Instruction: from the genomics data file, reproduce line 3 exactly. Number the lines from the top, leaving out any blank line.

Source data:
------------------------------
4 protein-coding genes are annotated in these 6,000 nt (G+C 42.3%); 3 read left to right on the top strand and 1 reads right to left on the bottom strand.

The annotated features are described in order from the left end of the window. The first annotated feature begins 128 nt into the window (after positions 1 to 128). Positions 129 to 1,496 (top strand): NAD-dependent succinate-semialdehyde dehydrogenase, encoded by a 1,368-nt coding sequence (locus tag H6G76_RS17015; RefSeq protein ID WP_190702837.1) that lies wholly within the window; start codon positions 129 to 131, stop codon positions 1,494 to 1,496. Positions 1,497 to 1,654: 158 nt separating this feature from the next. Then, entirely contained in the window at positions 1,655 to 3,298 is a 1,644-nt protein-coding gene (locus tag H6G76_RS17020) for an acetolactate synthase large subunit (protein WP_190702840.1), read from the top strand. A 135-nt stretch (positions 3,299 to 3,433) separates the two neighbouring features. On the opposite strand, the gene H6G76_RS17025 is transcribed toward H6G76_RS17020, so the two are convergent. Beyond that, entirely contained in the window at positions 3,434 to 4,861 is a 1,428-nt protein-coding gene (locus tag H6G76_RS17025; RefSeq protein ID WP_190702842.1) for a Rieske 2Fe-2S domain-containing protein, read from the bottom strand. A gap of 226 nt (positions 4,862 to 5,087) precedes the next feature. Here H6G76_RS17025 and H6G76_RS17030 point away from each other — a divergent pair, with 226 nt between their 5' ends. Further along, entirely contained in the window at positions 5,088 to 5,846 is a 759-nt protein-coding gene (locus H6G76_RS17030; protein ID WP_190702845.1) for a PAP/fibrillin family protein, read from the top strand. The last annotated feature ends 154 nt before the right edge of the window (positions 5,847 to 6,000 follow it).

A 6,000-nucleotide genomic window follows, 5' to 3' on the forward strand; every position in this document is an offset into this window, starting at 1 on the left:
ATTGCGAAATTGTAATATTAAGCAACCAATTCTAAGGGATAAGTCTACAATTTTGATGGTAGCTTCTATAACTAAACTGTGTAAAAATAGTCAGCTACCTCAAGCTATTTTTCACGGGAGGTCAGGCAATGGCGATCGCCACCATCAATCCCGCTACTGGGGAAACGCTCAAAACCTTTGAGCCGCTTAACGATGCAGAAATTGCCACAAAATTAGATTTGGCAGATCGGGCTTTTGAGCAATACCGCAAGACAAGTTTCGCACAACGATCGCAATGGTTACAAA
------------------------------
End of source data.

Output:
A 6,000-nucleotide genomic window follows, 5' to 3' on the forward strand; every position in this document is an offset into this window, starting at 1 on the left: